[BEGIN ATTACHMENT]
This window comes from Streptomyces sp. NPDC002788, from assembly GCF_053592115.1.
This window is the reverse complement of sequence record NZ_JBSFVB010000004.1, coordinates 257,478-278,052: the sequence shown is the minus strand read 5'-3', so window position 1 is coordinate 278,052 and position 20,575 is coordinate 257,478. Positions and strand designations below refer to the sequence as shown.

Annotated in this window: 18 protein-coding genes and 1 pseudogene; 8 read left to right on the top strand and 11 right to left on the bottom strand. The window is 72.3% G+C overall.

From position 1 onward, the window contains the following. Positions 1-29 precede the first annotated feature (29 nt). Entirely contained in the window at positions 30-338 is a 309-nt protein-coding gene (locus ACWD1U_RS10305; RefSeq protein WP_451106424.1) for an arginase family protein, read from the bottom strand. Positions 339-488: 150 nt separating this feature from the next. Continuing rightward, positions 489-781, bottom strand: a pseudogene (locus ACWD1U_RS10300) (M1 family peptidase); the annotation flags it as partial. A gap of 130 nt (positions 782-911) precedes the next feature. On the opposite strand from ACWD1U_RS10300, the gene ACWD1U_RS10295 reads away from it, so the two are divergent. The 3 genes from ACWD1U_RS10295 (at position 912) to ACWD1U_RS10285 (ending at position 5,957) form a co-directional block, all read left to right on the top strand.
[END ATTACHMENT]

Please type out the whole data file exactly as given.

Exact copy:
This window comes from Streptomyces sp. NPDC002788, from assembly GCF_053592115.1.
This window is the reverse complement of sequence record NZ_JBSFVB010000004.1, coordinates 257,478-278,052: the sequence shown is the minus strand read 5'-3', so window position 1 is coordinate 278,052 and position 20,575 is coordinate 257,478. Positions and strand designations below refer to the sequence as shown.

Annotated in this window: 18 protein-coding genes and 1 pseudogene; 8 read left to right on the top strand and 11 right to left on the bottom strand. The window is 72.3% G+C overall.

From position 1 onward, the window contains the following. Positions 1-29 precede the first annotated feature (29 nt). Entirely contained in the window at positions 30-338 is a 309-nt protein-coding gene (locus ACWD1U_RS10305; RefSeq protein WP_451106424.1) for an arginase family protein, read from the bottom strand. Positions 339-488: 150 nt separating this feature from the next. Continuing rightward, positions 489-781, bottom strand: a pseudogene (locus ACWD1U_RS10300) (M1 family peptidase); the annotation flags it as partial. A gap of 130 nt (positions 782-911) precedes the next feature. On the opposite strand from ACWD1U_RS10300, the gene ACWD1U_RS10295 reads away from it, so the two are divergent. The 3 genes from ACWD1U_RS10295 (at position 912) to ACWD1U_RS10285 (ending at position 5,957) form a co-directional block, all read left to right on the top strand.